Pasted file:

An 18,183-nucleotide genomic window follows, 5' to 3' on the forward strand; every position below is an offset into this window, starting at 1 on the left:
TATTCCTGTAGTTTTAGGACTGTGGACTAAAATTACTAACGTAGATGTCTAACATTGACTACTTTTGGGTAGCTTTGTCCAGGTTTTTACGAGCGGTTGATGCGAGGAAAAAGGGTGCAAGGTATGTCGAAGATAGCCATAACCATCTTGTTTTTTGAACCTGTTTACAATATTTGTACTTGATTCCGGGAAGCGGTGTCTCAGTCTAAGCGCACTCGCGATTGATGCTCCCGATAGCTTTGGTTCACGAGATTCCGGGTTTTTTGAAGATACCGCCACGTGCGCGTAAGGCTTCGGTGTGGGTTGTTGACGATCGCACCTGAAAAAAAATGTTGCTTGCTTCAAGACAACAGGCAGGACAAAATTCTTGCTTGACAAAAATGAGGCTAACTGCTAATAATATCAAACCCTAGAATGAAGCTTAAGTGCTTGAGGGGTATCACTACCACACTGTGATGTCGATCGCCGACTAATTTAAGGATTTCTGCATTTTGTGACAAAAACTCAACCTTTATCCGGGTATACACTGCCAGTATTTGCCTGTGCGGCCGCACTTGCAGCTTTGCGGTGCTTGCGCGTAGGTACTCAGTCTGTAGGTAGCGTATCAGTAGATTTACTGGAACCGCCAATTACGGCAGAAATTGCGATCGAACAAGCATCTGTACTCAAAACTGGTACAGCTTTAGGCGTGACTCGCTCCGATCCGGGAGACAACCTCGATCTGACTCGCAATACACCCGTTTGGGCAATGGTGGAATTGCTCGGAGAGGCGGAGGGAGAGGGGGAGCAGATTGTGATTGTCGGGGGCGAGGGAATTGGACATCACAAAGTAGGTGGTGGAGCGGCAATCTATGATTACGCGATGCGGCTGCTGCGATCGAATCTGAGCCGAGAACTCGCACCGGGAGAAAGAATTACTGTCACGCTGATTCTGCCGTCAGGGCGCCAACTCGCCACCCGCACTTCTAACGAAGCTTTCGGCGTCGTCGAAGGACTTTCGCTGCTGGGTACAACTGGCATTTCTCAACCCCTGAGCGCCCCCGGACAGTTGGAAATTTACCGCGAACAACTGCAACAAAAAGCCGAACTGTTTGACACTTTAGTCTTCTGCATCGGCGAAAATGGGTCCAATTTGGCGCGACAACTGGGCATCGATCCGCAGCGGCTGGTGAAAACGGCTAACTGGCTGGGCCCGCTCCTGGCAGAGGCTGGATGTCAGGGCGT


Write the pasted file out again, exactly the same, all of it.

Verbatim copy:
An 18,183-nucleotide genomic window follows, 5' to 3' on the forward strand; every position below is an offset into this window, starting at 1 on the left:
TATTCCTGTAGTTTTAGGACTGTGGACTAAAATTACTAACGTAGATGTCTAACATTGACTACTTTTGGGTAGCTTTGTCCAGGTTTTTACGAGCGGTTGATGCGAGGAAAAAGGGTGCAAGGTATGTCGAAGATAGCCATAACCATCTTGTTTTTTGAACCTGTTTACAATATTTGTACTTGATTCCGGGAAGCGGTGTCTCAGTCTAAGCGCACTCGCGATTGATGCTCCCGATAGCTTTGGTTCACGAGATTCCGGGTTTTTTGAAGATACCGCCACGTGCGCGTAAGGCTTCGGTGTGGGTTGTTGACGATCGCACCTGAAAAAAAATGTTGCTTGCTTCAAGACAACAGGCAGGACAAAATTCTTGCTTGACAAAAATGAGGCTAACTGCTAATAATATCAAACCCTAGAATGAAGCTTAAGTGCTTGAGGGGTATCACTACCACACTGTGATGTCGATCGCCGACTAATTTAAGGATTTCTGCATTTTGTGACAAAAACTCAACCTTTATCCGGGTATACACTGCCAGTATTTGCCTGTGCGGCCGCACTTGCAGCTTTGCGGTGCTTGCGCGTAGGTACTCAGTCTGTAGGTAGCGTATCAGTAGATTTACTGGAACCGCCAATTACGGCAGAAATTGCGATCGAACAAGCATCTGTACTCAAAACTGGTACAGCTTTAGGCGTGACTCGCTCCGATCCGGGAGACAACCTCGATCTGACTCGCAATACACCCGTTTGGGCAATGGTGGAATTGCTCGGAGAGGCGGAGGGAGAGGGGGAGCAGATTGTGATTGTCGGGGGCGAGGGAATTGGACATCACAAAGTAGGTGGTGGAGCGGCAATCTATGATTACGCGATGCGGCTGCTGCGATCGAATCTGAGCCGAGAACTCGCACCGGGAGAAAGAATTACTGTCACGCTGATTCTGCCGTCAGGGCGCCAACTCGCCACCCGCACTTCTAACGAAGCTTTCGGCGTCGTCGAAGGACTTTCGCTGCTGGGTACAACTGGCATTTCTCAACCCCTGAGCGCCCCCGGACAGTTGGAAATTTACCGCGAACAACTGCAACAAAAAGCCGAACTGTTTGACACTTTAGTCTTCTGCATCGGCGAAAATGGGTCCAATTTGGCGCGACAACTGGGCATCGATCCGCAGCGGCTGGTGAAAACGGCTAACTGGCTGGGCCCGCTCCTGGCAGAGGCTGGATGTCAGGGCGT